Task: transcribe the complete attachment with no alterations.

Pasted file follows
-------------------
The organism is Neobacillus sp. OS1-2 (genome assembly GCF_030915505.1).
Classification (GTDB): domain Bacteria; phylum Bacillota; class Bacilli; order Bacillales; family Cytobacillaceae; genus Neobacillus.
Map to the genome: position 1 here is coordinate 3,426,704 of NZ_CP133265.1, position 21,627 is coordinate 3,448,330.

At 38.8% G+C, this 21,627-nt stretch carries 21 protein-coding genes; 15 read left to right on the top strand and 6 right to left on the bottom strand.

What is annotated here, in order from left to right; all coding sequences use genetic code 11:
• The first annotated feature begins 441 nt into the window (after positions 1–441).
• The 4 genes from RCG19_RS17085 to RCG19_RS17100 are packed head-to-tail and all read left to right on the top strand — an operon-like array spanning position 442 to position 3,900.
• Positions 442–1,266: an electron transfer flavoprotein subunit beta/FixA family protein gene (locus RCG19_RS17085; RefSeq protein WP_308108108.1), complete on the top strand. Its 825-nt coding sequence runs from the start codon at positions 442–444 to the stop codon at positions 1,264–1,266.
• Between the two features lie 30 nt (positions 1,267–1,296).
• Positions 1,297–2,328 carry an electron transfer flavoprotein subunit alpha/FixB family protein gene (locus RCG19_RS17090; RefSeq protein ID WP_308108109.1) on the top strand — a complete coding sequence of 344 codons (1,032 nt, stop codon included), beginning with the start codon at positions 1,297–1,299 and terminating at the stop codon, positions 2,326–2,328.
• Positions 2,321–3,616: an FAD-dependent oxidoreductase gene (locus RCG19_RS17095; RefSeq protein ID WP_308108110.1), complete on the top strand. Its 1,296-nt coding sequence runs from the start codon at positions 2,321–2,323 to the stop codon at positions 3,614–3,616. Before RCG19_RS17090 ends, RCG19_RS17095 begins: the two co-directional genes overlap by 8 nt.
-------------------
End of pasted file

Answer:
The organism is Neobacillus sp. OS1-2 (genome assembly GCF_030915505.1).
Classification (GTDB): domain Bacteria; phylum Bacillota; class Bacilli; order Bacillales; family Cytobacillaceae; genus Neobacillus.
Map to the genome: position 1 here is coordinate 3,426,704 of NZ_CP133265.1, position 21,627 is coordinate 3,448,330.

At 38.8% G+C, this 21,627-nt stretch carries 21 protein-coding genes; 15 read left to right on the top strand and 6 right to left on the bottom strand.

What is annotated here, in order from left to right; all coding sequences use genetic code 11:
• The first annotated feature begins 441 nt into the window (after positions 1–441).
• The 4 genes from RCG19_RS17085 to RCG19_RS17100 are packed head-to-tail and all read left to right on the top strand — an operon-like array spanning position 442 to position 3,900.
• Positions 442–1,266: an electron transfer flavoprotein subunit beta/FixA family protein gene (locus RCG19_RS17085; RefSeq protein WP_308108108.1), complete on the top strand. Its 825-nt coding sequence runs from the start codon at positions 442–444 to the stop codon at positions 1,264–1,266.
• Between the two features lie 30 nt (positions 1,267–1,296).
• Positions 1,297–2,328 carry an electron transfer flavoprotein subunit alpha/FixB family protein gene (locus RCG19_RS17090; RefSeq protein ID WP_308108109.1) on the top strand — a complete coding sequence of 344 codons (1,032 nt, stop codon included), beginning with the start codon at positions 1,297–1,299 and terminating at the stop codon, positions 2,326–2,328.
• Positions 2,321–3,616: an FAD-dependent oxidoreductase gene (locus RCG19_RS17095; RefSeq protein ID WP_308108110.1), complete on the top strand. Its 1,296-nt coding sequence runs from the start codon at positions 2,321–2,323 to the stop codon at positions 3,614–3,616. Before RCG19_RS17090 ends, RCG19_RS17095 begins: the two co-directional genes overlap by 8 nt.